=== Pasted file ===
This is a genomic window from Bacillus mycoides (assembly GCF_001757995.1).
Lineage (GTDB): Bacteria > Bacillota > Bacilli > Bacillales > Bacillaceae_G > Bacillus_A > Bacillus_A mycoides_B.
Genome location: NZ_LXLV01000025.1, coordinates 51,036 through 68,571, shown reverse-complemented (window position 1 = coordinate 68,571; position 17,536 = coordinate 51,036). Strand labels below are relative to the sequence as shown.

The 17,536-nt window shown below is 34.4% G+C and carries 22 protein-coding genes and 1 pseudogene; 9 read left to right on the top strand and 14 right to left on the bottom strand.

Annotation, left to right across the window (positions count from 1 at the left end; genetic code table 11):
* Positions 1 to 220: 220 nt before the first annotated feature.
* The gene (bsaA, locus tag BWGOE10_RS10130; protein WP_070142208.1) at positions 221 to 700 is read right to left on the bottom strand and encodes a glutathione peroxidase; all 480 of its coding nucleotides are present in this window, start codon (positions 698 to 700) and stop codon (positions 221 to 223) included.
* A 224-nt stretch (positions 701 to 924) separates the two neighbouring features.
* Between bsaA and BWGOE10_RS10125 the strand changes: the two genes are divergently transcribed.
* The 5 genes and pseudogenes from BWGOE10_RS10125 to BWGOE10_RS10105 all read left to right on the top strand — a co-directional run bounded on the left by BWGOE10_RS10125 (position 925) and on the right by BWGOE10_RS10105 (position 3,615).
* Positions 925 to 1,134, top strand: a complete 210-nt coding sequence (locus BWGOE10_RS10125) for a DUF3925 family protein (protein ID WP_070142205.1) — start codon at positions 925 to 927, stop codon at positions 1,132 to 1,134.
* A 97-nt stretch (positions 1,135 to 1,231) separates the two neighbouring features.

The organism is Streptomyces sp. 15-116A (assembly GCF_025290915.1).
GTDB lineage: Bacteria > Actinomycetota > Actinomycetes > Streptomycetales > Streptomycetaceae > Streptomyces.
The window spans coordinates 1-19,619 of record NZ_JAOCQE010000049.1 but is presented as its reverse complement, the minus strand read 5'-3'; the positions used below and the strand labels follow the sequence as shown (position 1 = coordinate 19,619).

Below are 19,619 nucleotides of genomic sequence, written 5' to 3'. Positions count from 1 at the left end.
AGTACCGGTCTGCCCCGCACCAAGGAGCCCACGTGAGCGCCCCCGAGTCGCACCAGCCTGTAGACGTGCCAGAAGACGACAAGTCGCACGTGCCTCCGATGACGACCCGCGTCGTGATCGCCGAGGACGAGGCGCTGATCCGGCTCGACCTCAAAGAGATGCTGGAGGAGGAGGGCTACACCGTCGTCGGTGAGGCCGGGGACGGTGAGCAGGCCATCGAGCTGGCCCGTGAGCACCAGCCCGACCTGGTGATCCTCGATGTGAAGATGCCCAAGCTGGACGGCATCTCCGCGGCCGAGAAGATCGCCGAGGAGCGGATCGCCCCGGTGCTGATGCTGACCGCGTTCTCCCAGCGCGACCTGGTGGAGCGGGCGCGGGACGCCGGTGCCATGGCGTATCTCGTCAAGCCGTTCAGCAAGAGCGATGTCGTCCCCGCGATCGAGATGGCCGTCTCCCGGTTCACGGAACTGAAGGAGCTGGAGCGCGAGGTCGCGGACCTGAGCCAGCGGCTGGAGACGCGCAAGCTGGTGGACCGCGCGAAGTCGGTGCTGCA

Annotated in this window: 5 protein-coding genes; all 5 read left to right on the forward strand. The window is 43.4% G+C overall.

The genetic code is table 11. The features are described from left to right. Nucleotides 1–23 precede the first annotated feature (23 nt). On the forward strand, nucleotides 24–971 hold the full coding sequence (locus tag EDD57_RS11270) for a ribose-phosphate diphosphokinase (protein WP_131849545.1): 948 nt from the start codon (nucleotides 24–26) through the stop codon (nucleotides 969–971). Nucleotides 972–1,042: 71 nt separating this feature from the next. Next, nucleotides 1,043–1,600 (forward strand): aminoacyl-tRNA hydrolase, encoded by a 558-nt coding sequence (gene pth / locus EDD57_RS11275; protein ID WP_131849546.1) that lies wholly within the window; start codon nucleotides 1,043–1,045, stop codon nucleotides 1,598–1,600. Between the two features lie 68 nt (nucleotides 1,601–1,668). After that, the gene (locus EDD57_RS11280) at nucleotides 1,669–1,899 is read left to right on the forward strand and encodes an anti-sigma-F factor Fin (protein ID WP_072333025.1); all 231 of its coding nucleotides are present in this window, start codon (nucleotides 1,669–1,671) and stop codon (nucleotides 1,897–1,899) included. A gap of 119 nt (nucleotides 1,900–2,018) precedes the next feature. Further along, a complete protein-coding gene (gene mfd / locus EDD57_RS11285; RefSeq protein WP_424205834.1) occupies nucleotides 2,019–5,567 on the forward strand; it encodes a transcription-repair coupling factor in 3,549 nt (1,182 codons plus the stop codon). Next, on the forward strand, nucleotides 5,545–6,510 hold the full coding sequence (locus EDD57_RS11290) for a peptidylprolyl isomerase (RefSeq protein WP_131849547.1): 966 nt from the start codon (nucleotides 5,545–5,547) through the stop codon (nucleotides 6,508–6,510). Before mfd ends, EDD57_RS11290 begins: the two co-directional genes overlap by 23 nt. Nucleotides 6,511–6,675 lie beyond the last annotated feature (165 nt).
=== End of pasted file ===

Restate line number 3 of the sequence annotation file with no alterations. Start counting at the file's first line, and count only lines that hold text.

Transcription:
Genome location: NZ_LXLV01000025.1, coordinates 51,036 through 68,571, shown reverse-complemented (window position 1 = coordinate 68,571; position 17,536 = coordinate 51,036). Strand labels below are relative to the sequence as shown.